August 2016


Really Really

“The children now love luxury; they have bad manners, contempt for authority; they show disrespect for elders and love chatter in place of exercise.” Socrates (469 -399 BC)

What is usually called the older generation, always says a variant of the above quote about every younger generation. For the baby boomer generation, we had Christopher Lasch’s punditry. It seems today, we are actually a little bit more enlightened by science about the plight of youth; given the advances in brain science. Physiologically , the most sophisticated part of the human brain, the frontal lobe, where judgment is processed, does not fully develop until age 26, so that is why youth behaves irresponsibly, without reflection and sometimes highly immorally.

And in my experience, it is always the people who were the most irresponsible and most self-destructive in their youth, who are in turn the most judgmental of the growing pains of the under 30’s. The play Really, Really, by Paul Down Coliazzo, produced by Touch Productions, currently running at West of Lenin, was a treatise about the biggest defect of being young, their selfishness.



Disappointing Duels

A world premiere by Nick Stokes, Duels, a play billed as being “made up of a heady mix of Beckett, magic realism and a tragic love story” opened at 12th Ave Arts this weekend. Although I would agree with some of that statement, I disagree with the adjectives used, as it was not “heady”, nor did the love story strike me as particularly tragic. Instead it was a poor script with a lot of pretentious touches, whose director, José Amador, did not seem capable of damage control, as the production did not showcase the considerable talent of two of the most accomplished actors in town: Carter Rodriquez and Marianna de Fazio.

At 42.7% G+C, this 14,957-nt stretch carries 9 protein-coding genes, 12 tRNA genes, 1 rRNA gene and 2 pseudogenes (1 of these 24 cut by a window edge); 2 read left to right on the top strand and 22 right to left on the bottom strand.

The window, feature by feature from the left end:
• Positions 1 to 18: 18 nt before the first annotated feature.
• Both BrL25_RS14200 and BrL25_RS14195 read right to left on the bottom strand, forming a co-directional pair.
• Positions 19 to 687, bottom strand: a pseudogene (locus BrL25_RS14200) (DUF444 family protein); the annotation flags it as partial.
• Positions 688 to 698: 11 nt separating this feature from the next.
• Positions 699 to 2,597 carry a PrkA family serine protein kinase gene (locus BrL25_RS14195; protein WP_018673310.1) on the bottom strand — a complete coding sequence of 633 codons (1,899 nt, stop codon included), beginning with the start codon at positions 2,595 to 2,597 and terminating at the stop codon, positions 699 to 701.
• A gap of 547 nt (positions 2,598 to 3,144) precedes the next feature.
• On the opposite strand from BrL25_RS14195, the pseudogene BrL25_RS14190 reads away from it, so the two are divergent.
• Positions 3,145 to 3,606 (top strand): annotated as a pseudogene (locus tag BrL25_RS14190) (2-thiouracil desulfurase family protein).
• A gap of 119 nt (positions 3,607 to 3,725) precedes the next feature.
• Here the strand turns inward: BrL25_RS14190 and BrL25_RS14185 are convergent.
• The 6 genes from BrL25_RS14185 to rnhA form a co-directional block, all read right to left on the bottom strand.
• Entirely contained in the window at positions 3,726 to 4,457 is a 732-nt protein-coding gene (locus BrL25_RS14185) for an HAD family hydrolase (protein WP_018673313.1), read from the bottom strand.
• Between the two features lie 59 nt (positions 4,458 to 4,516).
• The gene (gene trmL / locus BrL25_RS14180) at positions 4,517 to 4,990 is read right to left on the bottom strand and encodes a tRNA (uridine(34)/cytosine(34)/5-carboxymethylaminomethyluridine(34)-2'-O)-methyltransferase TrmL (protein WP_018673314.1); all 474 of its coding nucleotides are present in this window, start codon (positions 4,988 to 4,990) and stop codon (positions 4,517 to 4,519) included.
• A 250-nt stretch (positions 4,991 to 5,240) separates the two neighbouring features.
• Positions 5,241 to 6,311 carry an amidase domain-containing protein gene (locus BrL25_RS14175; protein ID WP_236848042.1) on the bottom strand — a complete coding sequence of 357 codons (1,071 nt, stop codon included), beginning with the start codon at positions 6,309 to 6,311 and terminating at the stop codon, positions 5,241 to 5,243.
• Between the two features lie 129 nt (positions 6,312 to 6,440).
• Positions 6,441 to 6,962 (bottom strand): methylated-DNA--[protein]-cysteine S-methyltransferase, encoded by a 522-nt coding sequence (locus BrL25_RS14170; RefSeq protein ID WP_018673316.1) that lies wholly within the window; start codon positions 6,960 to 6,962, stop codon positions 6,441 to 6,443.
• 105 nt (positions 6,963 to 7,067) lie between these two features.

One Man, Two Guvonors

One Show, Two Styles

Richard Bean’s 2011 adaptation of Carlo Goldoni’s 1746 Commedia dell’ Art scripted play A Servant of Two Masters, translated into Cockney English as One Man, Two Guvnors, opened this weekend at Seattle Center Theatre to a highly appreciative audience in splendid air-conditioning. Directed by Ken Michels and produced by Sound Theatre Company, it highlighted some interesting problems concerning the adaptation of physical comedy into a script written in a dialect known for verbal circumlocution and wit.


Blood Wedding ( Bodas de Sangre)

Lost in Translation

Frederico Garcia Lorca, one of the most important figures in the intellectual and political history of early 20th century Spain, seems to be having a revival around Seattle, since in the past few years, I have seen a three plays either by him or inspired by him. Directed by Ana Maria Campoy, this weekend at Ballard Commons, far away from the noise of airplanes, 1-Off Productions staged an outdoor production of Blood Wedding ( Bodas de Sangre) in what was called a “bilingual production”. Given that it was far away from the flight pattern in Volunteer Park and was staged in front of a lovely grove of Birch trees, it was by far the most pleasant place to stage outdoor theatre in Seattle I have yet seen.


Oregon Shakespeare Festival Offers a Sparkling Array of Shows

We’ve been visiting Ashland and its Oregon Shakespeare Festival for over twenty-five years now and are consistently impressed with both its quality and desire to continually improve its product. The workmanship, focus and sheer pizzazz of its current productions are remarkable. Yes, it is a long drive from the Puget Sound, but if you enjoy live theatre and have the time and resources, we urge you to head south for this year’s offerings from OSF. Here are a few of the shows we were able to catch on our visit.

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